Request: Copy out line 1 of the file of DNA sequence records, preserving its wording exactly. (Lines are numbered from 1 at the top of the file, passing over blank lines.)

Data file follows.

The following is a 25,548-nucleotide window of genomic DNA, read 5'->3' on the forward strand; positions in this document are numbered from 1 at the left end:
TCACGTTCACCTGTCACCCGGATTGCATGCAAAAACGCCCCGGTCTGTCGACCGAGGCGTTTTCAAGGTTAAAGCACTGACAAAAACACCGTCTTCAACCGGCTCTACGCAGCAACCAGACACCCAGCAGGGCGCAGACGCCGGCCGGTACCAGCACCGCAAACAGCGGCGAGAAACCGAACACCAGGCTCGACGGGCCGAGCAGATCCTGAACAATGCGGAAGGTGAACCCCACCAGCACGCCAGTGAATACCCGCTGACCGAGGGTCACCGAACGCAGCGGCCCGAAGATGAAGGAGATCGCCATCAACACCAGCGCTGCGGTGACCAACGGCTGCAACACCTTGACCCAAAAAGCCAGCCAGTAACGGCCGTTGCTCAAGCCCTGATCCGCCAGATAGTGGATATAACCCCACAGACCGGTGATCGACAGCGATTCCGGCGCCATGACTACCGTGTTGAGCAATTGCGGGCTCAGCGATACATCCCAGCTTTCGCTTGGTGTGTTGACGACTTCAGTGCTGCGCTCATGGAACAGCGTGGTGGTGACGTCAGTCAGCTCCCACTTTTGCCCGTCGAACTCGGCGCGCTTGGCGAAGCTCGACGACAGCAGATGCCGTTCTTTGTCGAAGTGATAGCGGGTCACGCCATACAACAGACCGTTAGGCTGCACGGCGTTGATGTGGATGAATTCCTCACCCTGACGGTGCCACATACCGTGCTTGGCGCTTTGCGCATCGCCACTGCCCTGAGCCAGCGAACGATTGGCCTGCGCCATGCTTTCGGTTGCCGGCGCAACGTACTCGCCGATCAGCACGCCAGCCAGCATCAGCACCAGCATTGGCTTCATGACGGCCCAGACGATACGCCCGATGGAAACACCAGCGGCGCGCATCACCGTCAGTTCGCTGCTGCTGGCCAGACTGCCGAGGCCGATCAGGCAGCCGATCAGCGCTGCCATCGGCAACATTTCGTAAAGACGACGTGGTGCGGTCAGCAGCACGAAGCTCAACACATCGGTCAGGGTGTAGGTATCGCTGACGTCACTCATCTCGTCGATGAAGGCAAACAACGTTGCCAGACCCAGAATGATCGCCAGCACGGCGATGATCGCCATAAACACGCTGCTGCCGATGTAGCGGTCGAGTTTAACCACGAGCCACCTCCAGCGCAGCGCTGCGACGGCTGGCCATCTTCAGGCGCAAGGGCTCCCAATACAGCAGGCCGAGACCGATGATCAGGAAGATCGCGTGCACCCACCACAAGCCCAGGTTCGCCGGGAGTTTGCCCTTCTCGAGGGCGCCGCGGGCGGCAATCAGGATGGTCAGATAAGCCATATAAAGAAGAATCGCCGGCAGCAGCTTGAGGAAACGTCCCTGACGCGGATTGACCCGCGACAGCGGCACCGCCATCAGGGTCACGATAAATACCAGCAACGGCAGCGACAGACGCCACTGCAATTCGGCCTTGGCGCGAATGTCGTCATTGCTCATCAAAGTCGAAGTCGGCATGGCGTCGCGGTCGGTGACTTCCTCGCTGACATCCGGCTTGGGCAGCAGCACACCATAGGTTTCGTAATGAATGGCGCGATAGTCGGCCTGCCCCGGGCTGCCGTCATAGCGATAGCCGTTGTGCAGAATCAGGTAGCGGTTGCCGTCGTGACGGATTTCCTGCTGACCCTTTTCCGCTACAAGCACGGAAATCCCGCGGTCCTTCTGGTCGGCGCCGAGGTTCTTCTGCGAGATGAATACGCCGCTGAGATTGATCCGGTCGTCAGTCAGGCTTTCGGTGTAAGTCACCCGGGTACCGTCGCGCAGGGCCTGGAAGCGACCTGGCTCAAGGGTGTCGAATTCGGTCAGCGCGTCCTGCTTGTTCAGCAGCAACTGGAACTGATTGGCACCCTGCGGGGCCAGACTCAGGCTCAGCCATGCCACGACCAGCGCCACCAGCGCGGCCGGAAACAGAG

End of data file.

The following is a 25,548-nucleotide window of genomic DNA, read 5'->3' on the forward strand; positions in this document are numbered from 1 at the left end: